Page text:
It’s not odd to see T-shirts and skateboards in a gallery environment. The Streets near Fairfax and Melrose in Los Angeles are filled with curated, gallery-style streetwear collections. It is odd to see an art gallery opening packed to capacity in Riverside on a rainy Sunday night.
I slipped into the Brandstater Gallery on the La Sierra University campus right before the latest “Pineapple Express” storm hit town. On display was an exhibit of graphic design work by Nate Reifke called Don’t Stop. I met Gallery Director Tim Musso, who invited me to check out the gallery and have a snack while we waited for Reinke to arrive for his Q&A session in the attached auditorium. T-shirts, skateboards, and snowboards hung on the walls and from the ceiling—pencil sketches of what became finished designs next to them.
Graphics Design shows in typically fine art environments are always fun. The variety of formats, themes, and aesthetic genres that come with completing tasks for clients sets apart what designers do from the singular thematic focus that many exhibits featuring fine artists portray.
Reifke’s work ranges from punk rock didactics to surrealist imagery. From heavy black lines against a white background, nods to National Park WPA posters, and more traditional designer fare like logos and geometric linework.
Reifke has made a career in action sports and outdoor brands. He lives in the Sierra Nevadas, where the outdoors drive much of the economy. Not all of the over 300 pieces displayed were topical, but when they were, the environment was, at least subtly, there. Reifke showed mastery of many forms and genres, displaying a sense of whimsy and boldness even across disparate media.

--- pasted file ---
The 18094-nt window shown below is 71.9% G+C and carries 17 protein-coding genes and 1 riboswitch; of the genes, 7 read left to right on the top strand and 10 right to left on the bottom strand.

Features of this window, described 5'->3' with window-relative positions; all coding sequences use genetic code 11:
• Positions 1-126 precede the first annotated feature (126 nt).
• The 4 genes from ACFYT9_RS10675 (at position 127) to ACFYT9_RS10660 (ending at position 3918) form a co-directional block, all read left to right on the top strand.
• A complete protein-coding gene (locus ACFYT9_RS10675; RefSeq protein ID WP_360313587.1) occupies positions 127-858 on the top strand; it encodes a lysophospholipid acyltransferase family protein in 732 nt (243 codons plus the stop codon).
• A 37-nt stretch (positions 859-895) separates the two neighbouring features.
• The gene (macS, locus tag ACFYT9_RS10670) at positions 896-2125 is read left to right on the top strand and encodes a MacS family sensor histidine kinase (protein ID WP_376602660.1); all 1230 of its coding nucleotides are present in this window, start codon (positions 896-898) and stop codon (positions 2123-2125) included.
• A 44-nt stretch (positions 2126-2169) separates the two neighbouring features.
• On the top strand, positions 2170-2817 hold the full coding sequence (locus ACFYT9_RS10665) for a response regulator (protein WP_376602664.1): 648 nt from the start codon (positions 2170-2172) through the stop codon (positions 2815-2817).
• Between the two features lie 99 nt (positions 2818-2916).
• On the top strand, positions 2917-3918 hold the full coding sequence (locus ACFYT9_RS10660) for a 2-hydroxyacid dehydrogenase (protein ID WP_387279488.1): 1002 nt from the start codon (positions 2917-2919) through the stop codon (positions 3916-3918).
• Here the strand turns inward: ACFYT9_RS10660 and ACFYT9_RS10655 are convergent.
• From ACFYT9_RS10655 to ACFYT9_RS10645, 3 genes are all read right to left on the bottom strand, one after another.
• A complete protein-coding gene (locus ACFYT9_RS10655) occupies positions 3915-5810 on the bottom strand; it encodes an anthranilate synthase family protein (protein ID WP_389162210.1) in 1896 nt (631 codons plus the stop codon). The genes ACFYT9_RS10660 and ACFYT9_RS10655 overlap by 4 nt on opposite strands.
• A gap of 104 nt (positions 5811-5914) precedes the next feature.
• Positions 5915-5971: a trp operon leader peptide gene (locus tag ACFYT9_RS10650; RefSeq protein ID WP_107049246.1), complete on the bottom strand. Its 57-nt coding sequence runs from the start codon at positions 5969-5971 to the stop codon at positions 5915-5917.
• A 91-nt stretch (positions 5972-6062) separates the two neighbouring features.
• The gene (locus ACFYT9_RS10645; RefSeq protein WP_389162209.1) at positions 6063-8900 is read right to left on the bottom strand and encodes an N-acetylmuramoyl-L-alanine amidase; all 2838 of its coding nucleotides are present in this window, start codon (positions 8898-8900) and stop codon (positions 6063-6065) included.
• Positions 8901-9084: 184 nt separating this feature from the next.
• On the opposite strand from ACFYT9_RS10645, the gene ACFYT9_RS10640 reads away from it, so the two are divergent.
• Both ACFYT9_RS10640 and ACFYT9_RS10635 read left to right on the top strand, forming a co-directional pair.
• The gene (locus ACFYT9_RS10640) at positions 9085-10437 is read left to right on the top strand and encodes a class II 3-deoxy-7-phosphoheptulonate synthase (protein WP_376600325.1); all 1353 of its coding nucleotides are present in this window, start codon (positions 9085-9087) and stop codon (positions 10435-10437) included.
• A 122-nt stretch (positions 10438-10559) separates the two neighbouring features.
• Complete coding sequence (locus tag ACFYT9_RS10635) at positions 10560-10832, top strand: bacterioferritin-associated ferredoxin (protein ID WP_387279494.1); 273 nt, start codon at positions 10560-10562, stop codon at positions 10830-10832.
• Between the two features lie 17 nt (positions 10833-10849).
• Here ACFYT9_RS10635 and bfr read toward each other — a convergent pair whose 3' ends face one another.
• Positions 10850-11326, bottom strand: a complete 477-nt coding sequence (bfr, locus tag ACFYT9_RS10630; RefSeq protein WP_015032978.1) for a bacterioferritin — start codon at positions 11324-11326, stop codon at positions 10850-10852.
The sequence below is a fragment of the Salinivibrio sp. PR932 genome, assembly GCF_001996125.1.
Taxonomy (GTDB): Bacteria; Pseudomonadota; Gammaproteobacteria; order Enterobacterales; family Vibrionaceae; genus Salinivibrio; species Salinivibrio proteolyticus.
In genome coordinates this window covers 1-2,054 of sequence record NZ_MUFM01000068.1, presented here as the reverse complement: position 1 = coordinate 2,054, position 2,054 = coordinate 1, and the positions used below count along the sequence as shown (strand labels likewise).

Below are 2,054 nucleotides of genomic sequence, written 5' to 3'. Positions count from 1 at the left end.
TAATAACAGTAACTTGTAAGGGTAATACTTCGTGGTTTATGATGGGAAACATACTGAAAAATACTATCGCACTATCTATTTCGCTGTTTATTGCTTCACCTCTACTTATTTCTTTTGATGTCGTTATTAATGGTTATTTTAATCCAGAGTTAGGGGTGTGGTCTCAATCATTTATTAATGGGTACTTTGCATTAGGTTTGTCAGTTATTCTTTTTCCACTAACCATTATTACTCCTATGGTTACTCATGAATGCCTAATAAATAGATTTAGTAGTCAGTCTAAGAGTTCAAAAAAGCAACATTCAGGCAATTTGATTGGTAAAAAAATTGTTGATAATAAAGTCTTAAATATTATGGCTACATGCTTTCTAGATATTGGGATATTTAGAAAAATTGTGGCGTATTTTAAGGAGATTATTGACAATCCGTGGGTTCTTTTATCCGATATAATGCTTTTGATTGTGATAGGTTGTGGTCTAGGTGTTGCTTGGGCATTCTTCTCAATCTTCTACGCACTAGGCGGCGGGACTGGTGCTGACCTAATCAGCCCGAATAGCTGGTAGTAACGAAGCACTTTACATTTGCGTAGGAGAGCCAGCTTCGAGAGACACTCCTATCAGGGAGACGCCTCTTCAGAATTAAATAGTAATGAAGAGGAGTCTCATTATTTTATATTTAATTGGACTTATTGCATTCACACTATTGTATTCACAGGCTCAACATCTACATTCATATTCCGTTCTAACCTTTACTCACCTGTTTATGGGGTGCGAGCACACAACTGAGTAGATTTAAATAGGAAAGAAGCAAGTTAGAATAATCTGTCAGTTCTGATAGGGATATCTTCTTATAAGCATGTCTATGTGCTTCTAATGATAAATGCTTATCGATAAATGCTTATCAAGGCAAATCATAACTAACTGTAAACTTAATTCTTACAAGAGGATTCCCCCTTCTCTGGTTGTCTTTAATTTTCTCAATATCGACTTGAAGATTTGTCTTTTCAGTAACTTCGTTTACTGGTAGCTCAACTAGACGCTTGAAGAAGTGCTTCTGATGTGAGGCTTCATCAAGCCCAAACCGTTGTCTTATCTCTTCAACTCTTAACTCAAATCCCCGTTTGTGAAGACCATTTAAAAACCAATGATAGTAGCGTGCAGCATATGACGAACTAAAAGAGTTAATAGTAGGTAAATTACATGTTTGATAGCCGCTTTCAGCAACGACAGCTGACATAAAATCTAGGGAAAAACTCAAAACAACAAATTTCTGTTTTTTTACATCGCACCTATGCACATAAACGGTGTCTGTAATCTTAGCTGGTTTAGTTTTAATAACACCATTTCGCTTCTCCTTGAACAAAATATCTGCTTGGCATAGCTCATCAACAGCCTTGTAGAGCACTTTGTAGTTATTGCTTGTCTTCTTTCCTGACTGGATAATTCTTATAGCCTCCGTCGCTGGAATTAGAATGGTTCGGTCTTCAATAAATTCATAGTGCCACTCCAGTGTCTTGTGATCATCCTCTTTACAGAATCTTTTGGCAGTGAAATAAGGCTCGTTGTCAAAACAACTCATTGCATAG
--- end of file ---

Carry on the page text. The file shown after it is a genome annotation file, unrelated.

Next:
Reifke arrived and everyone packed into the amphitheater where he answered questions from a panel of professors, designers, and the audience. The audience was attentive, and Reifke was engaging.
Aside from questions about the logistics of creating art as a profession, specifically on contract, most questions were philosophical about the value and meaning of what he created. I appreciated his candor in sharing how he managed so much of his output, being subject to the demands of his clients. Especially in the world of action sports, where the object for which you are designing is expected to be consumed. Consumed in the traditional artistic sense of being observed, in the capitalist sense of being purchased, and most uniquely in the literal sense of being used until destroyed.
I enjoyed the evening. The event was well organized, and the content, both visual and in conversation with the artist, was exceptional. I hope I get invited back to the Brandstater Gallery for future exhibits, and I encourage you, if you have any interest in art, to check out what really is a hidden treasure in Riverside.